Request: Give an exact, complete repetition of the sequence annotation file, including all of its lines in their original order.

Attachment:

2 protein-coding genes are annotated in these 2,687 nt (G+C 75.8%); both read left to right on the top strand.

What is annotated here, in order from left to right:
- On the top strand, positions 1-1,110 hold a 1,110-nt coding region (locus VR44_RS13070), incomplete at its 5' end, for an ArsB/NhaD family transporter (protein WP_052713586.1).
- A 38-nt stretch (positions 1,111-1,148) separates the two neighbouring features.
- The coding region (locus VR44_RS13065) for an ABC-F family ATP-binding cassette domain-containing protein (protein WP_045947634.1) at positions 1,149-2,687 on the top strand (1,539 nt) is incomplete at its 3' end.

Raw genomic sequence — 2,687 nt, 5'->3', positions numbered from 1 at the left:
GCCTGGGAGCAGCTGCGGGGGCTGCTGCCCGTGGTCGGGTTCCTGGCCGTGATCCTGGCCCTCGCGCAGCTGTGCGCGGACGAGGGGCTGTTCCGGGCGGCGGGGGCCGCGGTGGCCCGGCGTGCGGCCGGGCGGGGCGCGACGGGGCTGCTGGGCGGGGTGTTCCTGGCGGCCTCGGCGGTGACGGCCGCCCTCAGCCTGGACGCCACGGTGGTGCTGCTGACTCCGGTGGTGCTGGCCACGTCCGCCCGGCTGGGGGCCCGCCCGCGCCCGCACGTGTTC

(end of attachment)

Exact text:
2 protein-coding genes are annotated in these 2,687 nt (G+C 75.8%); both read left to right on the top strand.

What is annotated here, in order from left to right:
- On the top strand, positions 1-1,110 hold a 1,110-nt coding region (locus VR44_RS13070), incomplete at its 5' end, for an ArsB/NhaD family transporter (protein WP_052713586.1).
- A 38-nt stretch (positions 1,111-1,148) separates the two neighbouring features.
- The coding region (locus VR44_RS13065) for an ABC-F family ATP-binding cassette domain-containing protein (protein WP_045947634.1) at positions 1,149-2,687 on the top strand (1,539 nt) is incomplete at its 3' end.

Raw genomic sequence — 2,687 nt, 5'->3', positions numbered from 1 at the left:
GCCTGGGAGCAGCTGCGGGGGCTGCTGCCCGTGGTCGGGTTCCTGGCCGTGATCCTGGCCCTCGCGCAGCTGTGCGCGGACGAGGGGCTGTTCCGGGCGGCGGGGGCCGCGGTGGCCCGGCGTGCGGCCGGGCGGGGCGCGACGGGGCTGCTGGGCGGGGTGTTCCTGGCGGCCTCGGCGGTGACGGCCGCCCTCAGCCTGGACGCCACGGTGGTGCTGCTGACTCCGGTGGTGCTGGCCACGTCCGCCCGGCTGGGGGCCCGCCCGCGCCCGCACGTGTTC